Just pulled up to our house and the dogs came rushing out, frantic to see me. If they could talk, they would have been saying, "Do you realize the back door was wide open? Anything could have happened to us? The whole wide world was out there, ready to get in!" It was pretty funny, how terrified they both seemed. When we let our dogs out into our front yard, they happily wander up and down the street and surely don't want to return when we call them, especially the Big Lug. He's too busy smelling things, investigating this pile of yard waste, marking that telephone pole, sniffing that bush. He can't be bothered to come home until he's good and ready, if you don't mind. At least that's the way it appears to us. The littler one wouldn't roam very far away by herself, of course. She's too big a chicken, afraid of everything from other dogs to her own shadow. If she can stay on Jackson's tail, she's safe enough, but the minute she hears one of us calling her name, she comes racing home as if her life depended on it.
My point is, they are used to wandering the neighborhood. Within reason, anyway. And the neighbors all know them. Know Jackson's sweet and calm, know Jamaica's chicken little. Neither of them would hurt of flea (though Maica probably thinks a flea could hurt her!). However, they are creatures of absolute habit, these dogs. And they know that the door is supposed to be firmly shut when no humans are home, and they are supposed to be firmly shut inside that door. Perhaps I should safe safely shut within that door. The wide open door to our dogs, which I suspect happened because I didn't quite get it latched when I walked out (which reveals a well-known secret in these parts, though I won't spell it out here), did NOT signal freedom to them. It signaled the exact opposite: danger. Sheer, unadulterated danger.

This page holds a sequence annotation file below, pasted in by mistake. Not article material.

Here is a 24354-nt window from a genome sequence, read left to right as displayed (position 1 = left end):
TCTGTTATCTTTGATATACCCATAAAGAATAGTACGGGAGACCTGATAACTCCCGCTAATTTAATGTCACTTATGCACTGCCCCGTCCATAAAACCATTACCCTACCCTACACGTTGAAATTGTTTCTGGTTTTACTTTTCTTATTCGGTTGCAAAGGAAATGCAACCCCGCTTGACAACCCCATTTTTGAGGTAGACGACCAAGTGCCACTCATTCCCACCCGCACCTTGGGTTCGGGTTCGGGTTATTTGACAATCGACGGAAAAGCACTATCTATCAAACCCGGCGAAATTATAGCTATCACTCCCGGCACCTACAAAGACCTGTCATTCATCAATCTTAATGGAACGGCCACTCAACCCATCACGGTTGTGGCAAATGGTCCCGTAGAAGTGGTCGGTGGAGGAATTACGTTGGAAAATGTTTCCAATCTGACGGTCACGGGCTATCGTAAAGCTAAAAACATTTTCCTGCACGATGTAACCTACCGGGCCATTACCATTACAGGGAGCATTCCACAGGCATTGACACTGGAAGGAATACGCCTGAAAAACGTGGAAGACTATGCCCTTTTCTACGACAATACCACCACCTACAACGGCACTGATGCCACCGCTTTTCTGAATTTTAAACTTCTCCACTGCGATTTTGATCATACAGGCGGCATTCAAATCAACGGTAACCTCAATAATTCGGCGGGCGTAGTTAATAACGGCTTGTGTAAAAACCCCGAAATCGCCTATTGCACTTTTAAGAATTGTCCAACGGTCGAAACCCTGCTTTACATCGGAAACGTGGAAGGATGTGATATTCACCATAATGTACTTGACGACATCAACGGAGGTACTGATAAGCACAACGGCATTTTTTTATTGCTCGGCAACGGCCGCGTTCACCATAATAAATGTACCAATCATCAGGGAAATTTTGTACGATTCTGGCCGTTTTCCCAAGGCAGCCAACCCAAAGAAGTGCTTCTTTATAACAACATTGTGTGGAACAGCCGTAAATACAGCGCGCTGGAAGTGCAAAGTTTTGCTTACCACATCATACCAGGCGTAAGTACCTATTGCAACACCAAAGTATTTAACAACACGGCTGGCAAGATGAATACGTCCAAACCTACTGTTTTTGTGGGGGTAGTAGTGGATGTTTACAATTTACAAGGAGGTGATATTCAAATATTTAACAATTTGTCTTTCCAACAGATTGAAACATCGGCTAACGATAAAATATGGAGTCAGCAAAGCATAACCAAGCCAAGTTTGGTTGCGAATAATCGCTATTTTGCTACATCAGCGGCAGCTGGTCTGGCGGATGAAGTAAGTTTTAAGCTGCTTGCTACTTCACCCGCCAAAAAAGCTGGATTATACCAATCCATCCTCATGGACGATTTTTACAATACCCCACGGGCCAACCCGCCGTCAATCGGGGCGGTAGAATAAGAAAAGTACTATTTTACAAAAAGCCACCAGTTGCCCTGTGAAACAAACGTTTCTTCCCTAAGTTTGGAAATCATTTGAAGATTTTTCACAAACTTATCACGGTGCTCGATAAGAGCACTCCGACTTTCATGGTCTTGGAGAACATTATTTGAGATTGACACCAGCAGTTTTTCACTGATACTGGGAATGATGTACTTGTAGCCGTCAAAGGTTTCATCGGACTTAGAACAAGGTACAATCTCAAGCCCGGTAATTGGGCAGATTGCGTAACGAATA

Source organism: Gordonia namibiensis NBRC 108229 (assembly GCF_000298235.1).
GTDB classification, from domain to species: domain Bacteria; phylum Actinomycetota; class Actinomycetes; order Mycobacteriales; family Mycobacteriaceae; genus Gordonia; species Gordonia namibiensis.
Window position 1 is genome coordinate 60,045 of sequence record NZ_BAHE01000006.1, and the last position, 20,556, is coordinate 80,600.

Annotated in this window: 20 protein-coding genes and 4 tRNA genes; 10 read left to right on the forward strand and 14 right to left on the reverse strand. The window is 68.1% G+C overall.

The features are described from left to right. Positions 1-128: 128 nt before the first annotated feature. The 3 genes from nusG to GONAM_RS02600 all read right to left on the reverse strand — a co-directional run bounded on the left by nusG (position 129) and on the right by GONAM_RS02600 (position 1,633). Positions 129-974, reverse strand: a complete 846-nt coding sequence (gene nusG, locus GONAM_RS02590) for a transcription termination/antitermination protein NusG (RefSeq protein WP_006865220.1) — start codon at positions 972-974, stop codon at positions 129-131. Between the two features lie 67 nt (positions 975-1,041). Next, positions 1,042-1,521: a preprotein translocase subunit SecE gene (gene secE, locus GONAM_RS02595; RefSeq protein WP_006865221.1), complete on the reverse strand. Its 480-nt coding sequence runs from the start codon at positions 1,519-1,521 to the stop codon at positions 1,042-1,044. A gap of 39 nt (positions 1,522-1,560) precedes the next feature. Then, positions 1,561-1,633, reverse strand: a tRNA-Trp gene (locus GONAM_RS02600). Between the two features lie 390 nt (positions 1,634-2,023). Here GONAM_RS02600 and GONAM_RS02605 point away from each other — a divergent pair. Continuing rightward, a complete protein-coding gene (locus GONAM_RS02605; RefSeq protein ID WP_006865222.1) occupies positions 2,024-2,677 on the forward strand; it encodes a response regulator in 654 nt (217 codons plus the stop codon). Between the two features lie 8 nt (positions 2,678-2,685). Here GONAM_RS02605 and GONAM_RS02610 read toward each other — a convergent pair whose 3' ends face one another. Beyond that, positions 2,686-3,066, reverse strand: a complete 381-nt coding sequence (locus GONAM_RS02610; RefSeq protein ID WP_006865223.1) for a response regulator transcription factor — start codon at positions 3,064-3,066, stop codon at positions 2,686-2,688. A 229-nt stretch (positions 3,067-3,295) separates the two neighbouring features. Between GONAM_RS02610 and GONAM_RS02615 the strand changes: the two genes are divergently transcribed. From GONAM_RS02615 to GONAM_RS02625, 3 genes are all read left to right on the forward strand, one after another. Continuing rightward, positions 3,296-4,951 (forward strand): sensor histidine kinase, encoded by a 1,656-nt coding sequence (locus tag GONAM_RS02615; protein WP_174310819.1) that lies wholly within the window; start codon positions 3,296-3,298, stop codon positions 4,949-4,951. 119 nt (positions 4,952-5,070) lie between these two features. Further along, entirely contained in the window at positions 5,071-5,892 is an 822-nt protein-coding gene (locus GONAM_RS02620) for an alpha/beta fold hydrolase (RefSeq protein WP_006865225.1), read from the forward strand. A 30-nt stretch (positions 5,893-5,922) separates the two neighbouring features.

It was such a clear picture to me of...well, us, and our predicament. We think we want doors open wide for us, so we can race out into whatever we please, to smell, see, taste that the world is good. But the truth is, we need parameters on our freedom. Boundaried to protect us...especially when He doesn't seem to be anywhere in sight. An unexpected open door leaves us more than a little nervous. What does it mean? What does it lead to? How far should we go? Sure, we've been out in that world a million times, but that was with the understanding that we weren't alone, that our Master would call us home. But that same open door without the presence of the Master signals danger. Sheer, unadulterated danger. And, like our dogs, it's best to stay where we're safe. Within the boundaries He has set for us.
And what joy when He shows up. Then, without a moment's hesitation, we'll go bounding through that open door, into the wide world, straight to Him.